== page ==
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Doe v. Hicks

United States District Court, D. Connecticut

March 1, 2016

JANE DOE
v.
HICKS, et al.

ORDER STRIKING OBJECTION [Doc. #101]

HON. SARAH A. L. MERRIAM UNITED STATES MAGISTRATE JUDGE

Since December of 2015, the undersigned has been managing this litigation to ensure that, in light of plaintiff Jane Doe’s (“plaintiff”) advanced age and other factors, this matter comes to a timely resolution. See Doc. ##47, 49, 61, 71, 79, 85, 89. In that regard, the Court has now held three conferences, two of which have been in person, and has entered several scheduling orders, including a “Final Scheduling Order, ” which issued following this Court’s January 27, 2016, in-person case management and discovery status conference. [Doc. #91].

During the January 27, 2016, in-person case management and discovery status conference, the Court addressed then-pending discovery disputes and the potential for the imposition of sanctions as briefed in plaintiff’s Emergency Motion for Sanctions or, in the Alternative, for Relief from Amended Scheduling Order and for Telephonic Hearing. [Doc. #71]. Attorneys Edward Ruberry, John Stalmack and William Wynne, counsel for plaintiff, and Attorney Andrew Turret, counsel for defendants Sahil, Inc. (“Sahil”) and Angel Hicks (“Hicks”) (Sahil and Hicks are hereinafter collectively referred to as the “defendants”), participated in this conference.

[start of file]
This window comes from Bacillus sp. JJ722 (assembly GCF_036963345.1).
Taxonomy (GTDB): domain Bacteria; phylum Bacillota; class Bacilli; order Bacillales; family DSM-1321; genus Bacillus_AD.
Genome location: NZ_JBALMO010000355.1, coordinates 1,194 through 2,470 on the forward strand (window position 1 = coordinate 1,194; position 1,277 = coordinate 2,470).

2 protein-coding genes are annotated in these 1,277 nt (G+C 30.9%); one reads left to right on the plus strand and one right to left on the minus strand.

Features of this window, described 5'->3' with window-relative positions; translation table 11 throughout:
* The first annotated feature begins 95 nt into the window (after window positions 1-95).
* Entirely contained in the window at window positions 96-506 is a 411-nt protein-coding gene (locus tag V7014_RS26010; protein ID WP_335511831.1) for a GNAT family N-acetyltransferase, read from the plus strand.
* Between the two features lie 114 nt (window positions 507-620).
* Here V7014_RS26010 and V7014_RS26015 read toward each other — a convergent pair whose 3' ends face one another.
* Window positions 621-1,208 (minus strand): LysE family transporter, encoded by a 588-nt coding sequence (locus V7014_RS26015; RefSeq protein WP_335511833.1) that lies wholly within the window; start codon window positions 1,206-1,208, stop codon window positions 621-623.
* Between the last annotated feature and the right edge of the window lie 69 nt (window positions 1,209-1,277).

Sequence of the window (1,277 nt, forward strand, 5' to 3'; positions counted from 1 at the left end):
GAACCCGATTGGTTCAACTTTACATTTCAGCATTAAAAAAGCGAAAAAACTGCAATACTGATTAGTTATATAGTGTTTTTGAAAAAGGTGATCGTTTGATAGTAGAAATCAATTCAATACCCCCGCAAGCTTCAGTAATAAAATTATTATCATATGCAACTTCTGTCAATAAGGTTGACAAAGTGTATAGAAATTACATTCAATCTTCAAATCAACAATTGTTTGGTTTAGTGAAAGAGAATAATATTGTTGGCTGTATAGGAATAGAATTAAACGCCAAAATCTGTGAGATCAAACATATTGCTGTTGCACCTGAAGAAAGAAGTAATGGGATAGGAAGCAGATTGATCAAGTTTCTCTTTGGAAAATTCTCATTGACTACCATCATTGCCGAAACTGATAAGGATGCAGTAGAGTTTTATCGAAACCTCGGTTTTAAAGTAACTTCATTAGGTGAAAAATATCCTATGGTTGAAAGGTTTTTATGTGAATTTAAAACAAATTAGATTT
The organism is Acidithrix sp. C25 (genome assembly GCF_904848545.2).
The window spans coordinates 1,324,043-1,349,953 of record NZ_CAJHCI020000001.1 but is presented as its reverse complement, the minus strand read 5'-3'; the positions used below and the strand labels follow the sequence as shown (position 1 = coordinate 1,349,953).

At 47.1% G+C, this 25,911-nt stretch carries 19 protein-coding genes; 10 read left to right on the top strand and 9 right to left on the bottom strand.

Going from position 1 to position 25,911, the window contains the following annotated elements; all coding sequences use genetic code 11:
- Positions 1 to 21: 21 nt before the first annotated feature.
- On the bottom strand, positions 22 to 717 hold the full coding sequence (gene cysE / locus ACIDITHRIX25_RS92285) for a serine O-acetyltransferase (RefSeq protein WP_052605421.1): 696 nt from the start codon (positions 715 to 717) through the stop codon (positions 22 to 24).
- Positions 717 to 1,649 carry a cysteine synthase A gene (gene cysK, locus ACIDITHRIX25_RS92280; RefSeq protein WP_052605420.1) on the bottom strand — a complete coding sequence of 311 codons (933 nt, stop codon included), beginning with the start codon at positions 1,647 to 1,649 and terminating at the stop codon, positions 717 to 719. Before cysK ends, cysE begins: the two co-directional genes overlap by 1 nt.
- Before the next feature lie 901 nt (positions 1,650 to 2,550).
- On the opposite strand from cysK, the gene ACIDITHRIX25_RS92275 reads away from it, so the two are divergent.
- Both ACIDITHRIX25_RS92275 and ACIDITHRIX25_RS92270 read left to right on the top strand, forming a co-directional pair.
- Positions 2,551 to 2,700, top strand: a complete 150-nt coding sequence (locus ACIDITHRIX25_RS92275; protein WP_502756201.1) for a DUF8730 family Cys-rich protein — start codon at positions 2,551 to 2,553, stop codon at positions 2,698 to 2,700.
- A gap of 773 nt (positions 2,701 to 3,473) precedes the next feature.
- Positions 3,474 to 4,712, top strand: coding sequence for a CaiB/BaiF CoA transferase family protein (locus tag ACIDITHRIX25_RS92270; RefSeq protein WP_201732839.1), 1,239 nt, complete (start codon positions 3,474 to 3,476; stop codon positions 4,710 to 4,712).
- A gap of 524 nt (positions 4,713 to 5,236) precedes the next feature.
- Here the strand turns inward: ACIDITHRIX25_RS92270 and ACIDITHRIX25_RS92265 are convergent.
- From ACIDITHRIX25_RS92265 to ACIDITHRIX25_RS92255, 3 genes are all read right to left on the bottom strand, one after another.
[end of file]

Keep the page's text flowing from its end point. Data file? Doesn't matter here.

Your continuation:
During the January 27, 2016, in-person conference the Court verbally set a briefing schedule for all motions relating to discovery, including a deadline of February 12, 2016, for the parties to file all motions relating to discovery (including without limitation, any motions to compel, for protective order, and/or for sanctions), and a deadline of February 24, 2016, for the parties to file their response(s) to any such discovery motion(s). Counsel for the parties verbally confirmed their understanding of this firm briefing schedule. This briefing schedule was then memorialized in writing in the Court’s Memorandum of January 27, 2016, Conference and Final Scheduling Order. [Doc. #91 at 2-3].

In compliance with this briefing schedule, plaintiff filed an Amended Motion for Sanctions on February 12, 2016. [Doc. #95]. February 24, 2016, the Court-ordered response deadline, came and went without any responsive briefing filed by defendants. However, on February 26, 2016, two days after the Court’s deadline by which defendants were to have responded to any discovery motions, defendants filed a Motion for Extension of Time until February 29, 2016, to respond to the Amended Motion for Sanctions. [Doc. #99]. In the motion, counsel for defendants represented that he was unaware of the filing of the Amended Motion for Sanctions, and that he had been on trial in the Connecticut Superior Court. Id. at 1. Counsel offered no explanation as to why he would not have been aware of the filing of a motion that was electronically docketed. Defense counsel requested until February 29, 2016, to respond to the Amended Motion for Sanctions in order “to complete review of recent deposition transcripts and legal research[.]” Id.

The Court denied defendants’ Motion for Extension of Time on the grounds that the motion failed to comply with Local Civil Rule 7(b) and failed to articulate good cause supporting the requested extension. [Doc. #100]. The defendants did not move for reconsideration of that order, and in spite of the order, on, six days after the deadline and one day after the date requested in defendants’ motion for extension of time, defendants filed an Objection to the Amended Motion for Sanctions (the “Objection”). [Doc. #101]. The defendants’ Objection does not acknowledge that the Court denied the requested extension, nor that the Objection is untimely. It offers no explanation for the late filing, in a case in which the Court has repeatedly emphasized the need to comply with Court orders and deadlines.